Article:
A looonnnng post, y’all. YETI-riffic I just finished YETI-riffic, which is one of my daughter’s Christmas presents – and, because it was so much fun, I thought I’d write up some of the process. 

First yes, I get on this Christmas stuff early (or: “on time”, if you’re like me and make most of your gifts). And second yes, I’m posting a surprise present here on my blog. Guess why I can? Because my daughter is one person I know who DGAF about my blog. I don’t think she’s ever read it except maybe over my shoulder. She’s way too busy with her own badass stuff.

YETI-riffic
I was so pleased with the project I documented along the way, and I have a bit of advice for any who’d like to tackle faux fur. If you have any questions, please put them in the comments or email me (kelly AT hogaboom DOT org) and I’ll answer them here. And before I start – thank you so much Josh Moll and Elizabeth Gish, two readers who donated funds for my daughter’s jacket, which was not inexpensive. Without the support of readers I might not have made the jump to try something new! I have another client who dropped off faux fur for another project, which I’ll be starting soon. So – let’s get going!

Fabrics & Supplies

Do you pick the pattern or the faux fur fabric first? Experienced stitchers probably won’t find this a troublesome question. Me, I think you should go with the fur that speaks to you. But take a few minutes to think about it, because your pattern and/or your fur are going to determine a lot about how you proceed. I used a high-quality, long-napped “llama” fur from Harts Fabric for this project. Faux fur: The fur should drape nicely & feel pretty good for a coat-weight. Most faux furs are on a poly-knit backing. You want to pick the right fur. Some furs are so poorly-made I genuinely feel sorry for anyone who’d sew or wear them. That said, this llama you see here? $40 a yard. So if you see a good deal on good fur, grab it up. Make sure you get enough yardage for the nap requirements (picking a pattern that is drafted for faux fur, or for a napped fabric, will help you). Pattern: Pick a simple pattern with simple lines. The faux fur will make it fabulous, promise! And besides, any fancy details may be swallowed up by the fur (depending on the fur). In this case, I opted for in-seam pockets (more later), a generous hood, and flat-set sleeves. I also omitted facings and just lined the coat in full, prick-stitching the entire lining to the shell for structure and formal fanciness (more later). Interfacing / Underlining: This will depend on the fur and the pattern; most faux fur ends up being so warm that no underlining is needed. In the coat mentioned above, I used a fusible interfacing but then secured it to the coat. A sew-in interfacing is probably best; you can work on practicing patience as you hand-stitch it in. Lining: A mid-weight lining fabric is best. Something too light will work, but might not hold up to the wear that the faux fur lends itself to. I used a slipper satin, fairly heavy for a lining. Thread: 100% polyester is fine. While you’re at it, pick up a heavy-duty needle for the fur, a sharp needle for the lining, and – if you’re lining the hood or cuffing with knit, like I did here – a stretch or ballpoint for that.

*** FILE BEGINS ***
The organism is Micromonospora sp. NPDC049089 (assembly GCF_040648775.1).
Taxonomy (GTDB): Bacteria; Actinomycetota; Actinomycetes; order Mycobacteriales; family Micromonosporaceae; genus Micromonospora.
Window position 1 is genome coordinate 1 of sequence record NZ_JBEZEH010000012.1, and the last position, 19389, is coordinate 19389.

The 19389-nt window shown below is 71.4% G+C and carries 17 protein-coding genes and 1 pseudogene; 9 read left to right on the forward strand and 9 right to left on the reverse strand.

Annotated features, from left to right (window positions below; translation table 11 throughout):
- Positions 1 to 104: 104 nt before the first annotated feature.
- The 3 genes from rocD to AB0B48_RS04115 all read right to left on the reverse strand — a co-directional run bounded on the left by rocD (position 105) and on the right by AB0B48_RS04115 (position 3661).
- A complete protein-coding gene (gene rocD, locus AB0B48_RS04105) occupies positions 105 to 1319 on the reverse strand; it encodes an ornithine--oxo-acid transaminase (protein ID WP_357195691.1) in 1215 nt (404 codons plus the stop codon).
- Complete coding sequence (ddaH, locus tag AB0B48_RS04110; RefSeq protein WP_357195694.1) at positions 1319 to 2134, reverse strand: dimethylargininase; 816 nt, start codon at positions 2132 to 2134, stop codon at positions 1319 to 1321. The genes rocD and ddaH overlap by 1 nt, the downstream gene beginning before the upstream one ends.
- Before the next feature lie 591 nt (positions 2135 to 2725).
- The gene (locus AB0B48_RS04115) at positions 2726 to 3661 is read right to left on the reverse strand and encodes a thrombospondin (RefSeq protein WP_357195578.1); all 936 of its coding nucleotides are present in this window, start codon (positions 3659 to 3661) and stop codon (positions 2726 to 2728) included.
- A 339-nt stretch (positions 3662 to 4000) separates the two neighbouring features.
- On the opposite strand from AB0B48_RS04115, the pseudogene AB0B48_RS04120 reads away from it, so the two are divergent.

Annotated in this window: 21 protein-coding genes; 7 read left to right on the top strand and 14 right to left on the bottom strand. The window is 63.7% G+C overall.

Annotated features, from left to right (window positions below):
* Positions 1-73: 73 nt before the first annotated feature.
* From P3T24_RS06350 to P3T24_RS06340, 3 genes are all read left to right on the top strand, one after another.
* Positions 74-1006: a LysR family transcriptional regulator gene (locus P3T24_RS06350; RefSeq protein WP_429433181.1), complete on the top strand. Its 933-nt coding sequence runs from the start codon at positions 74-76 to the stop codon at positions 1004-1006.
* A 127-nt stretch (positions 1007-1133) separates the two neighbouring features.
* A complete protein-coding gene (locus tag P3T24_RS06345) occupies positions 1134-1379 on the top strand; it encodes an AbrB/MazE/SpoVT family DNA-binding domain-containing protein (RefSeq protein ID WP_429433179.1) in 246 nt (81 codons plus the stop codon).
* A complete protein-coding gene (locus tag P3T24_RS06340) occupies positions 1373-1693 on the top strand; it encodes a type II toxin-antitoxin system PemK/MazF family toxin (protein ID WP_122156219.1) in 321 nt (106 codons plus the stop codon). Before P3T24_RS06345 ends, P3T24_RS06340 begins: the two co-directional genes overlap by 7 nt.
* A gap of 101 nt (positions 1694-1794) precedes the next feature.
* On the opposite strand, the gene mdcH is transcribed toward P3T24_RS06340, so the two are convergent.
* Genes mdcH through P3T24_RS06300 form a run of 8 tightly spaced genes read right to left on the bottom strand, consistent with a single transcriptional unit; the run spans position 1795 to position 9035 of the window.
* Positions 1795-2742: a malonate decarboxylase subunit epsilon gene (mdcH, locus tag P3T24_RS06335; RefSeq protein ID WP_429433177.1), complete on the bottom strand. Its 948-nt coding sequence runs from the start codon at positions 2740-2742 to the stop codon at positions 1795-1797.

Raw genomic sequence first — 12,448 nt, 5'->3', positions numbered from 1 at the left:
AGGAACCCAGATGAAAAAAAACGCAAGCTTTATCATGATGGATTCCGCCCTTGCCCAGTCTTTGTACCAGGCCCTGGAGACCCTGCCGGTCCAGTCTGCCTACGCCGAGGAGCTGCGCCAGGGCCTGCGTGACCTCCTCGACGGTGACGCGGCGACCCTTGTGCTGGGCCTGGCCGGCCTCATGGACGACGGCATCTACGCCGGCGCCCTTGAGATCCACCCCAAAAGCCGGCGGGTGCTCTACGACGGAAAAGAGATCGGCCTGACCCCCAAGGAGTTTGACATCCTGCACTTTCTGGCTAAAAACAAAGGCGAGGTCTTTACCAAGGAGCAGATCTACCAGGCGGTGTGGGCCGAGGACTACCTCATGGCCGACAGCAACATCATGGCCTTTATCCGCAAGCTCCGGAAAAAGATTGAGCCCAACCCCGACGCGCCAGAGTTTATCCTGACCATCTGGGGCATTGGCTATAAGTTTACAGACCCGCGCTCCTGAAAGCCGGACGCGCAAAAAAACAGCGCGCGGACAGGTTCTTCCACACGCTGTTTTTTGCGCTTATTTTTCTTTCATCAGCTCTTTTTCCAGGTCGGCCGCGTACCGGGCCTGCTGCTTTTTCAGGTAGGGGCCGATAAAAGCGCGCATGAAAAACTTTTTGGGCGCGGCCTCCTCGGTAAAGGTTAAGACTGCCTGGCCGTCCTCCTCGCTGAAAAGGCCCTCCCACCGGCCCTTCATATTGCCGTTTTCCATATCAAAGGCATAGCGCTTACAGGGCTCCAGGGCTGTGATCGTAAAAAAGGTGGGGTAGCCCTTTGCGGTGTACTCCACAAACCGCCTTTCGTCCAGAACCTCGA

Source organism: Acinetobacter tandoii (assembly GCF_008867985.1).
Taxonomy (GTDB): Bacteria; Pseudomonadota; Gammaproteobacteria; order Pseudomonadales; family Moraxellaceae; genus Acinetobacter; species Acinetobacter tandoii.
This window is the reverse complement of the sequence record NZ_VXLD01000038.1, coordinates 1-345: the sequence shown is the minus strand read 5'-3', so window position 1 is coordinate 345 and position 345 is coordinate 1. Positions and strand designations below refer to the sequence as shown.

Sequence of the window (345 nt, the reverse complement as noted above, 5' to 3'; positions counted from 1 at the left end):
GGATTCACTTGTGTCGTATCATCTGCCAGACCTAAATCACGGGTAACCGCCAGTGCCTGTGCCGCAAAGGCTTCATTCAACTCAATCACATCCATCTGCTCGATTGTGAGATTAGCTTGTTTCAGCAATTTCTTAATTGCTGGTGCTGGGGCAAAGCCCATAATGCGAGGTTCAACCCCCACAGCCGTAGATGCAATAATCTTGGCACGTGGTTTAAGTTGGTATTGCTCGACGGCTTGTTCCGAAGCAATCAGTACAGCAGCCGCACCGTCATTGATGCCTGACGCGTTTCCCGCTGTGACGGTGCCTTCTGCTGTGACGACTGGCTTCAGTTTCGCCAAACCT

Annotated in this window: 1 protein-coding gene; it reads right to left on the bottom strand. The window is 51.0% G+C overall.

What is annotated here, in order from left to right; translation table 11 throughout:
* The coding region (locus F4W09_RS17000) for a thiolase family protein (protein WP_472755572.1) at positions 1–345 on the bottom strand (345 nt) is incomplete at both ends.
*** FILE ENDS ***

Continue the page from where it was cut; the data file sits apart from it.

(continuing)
General Sewing Tips